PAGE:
“What I despise most about warfare, is the hypocrisy if often breeds. I’ve heard euphemisms that we are ‘containing the enemy’, that our ‘sector of pacification is growing’. These are the tactics of the lie. Lies have the stench of death and defeat. You can only win a war by exterminating the enemy! Do you know who we are fighting? We are fighting Wolverines: small, ferocious animals. For them, you need a hunter. And as you know, I am a hunter. From this moment on, there will be no further reprisals against civilians. This was stupid. Impotence. Comrades, if a fox stole your chickens, would you slaughter your pig because he saw the fox? No! You would hunt down the fox, find where it lives and destroy it! How do we do this? Become a fox.”
Colonel Strelnikov (William Smith), Red Dawn (1984)
Veteran character actor Harry Dean Stanton has passed away at 91. I will always recall him in this riveting scene from Red Dawn (1984). A World War II veteran, he appeared in over 184 films and endless television shows. Whatever political beliefs he had, he kept to himself, unlike many in his profession. I will miss him.
When I was watching Red Dawn when it came out in 1984 I was thinking to myself whether this type of partisan resistance to an invasion of the United States would take place. I concluded that almost certainly it would. In the Revolution, after the Continental Army in South Carolina surrendered at Charleston, partisan bands under Francis Marion, Thomas Sumter and Andrew Pickens, and many lesser know figures, sprang up, and made life hell for the occupying British. When Washington sent troops to take back South Carolina, the partisans gave valuable intelligence and acted as force multipliers for the Continental troops and state militias. During the Civil War, similar partisan bands fought for the Confederacy and forced the Union to tie down huge amounts of troops guarding supply lines. After the Japanese invaded the Philippines, American and Filipino guerillas made certain that the Japanese had little control out in the countryside. The strategic situation set forth in the movie was fanciful, but the partisan war it depicted would have been a likely consequence of such an invasion.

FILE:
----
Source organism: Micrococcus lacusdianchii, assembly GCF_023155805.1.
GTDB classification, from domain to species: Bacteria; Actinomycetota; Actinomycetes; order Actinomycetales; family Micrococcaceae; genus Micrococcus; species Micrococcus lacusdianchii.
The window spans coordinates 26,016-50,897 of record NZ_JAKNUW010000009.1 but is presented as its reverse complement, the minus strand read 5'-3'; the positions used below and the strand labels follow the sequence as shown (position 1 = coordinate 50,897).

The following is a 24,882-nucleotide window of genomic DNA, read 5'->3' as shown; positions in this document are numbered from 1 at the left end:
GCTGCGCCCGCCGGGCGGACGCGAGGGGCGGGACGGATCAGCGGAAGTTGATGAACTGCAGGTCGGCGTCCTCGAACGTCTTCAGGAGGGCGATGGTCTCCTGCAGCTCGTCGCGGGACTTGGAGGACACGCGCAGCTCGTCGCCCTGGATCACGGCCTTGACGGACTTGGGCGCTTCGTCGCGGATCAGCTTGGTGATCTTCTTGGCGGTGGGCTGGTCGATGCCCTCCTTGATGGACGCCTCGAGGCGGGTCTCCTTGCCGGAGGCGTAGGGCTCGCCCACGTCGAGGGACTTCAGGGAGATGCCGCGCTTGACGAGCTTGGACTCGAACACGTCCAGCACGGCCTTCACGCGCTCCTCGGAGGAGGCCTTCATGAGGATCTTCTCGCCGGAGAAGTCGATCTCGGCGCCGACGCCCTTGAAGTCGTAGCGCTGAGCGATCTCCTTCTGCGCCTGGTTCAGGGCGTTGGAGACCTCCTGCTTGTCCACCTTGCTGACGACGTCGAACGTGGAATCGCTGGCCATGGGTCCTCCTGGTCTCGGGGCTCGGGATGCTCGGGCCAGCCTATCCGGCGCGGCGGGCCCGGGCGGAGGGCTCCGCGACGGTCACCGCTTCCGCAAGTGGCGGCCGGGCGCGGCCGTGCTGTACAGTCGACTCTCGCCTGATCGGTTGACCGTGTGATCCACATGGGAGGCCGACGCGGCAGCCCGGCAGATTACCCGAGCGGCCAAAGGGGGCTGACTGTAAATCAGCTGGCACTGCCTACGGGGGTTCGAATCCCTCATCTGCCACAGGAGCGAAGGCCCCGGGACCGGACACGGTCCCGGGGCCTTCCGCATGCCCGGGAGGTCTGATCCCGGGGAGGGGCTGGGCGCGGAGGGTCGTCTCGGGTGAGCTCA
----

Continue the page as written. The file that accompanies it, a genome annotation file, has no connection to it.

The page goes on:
Doubtless the occupying enemy would have tried an extensive propaganda effort: Continue Reading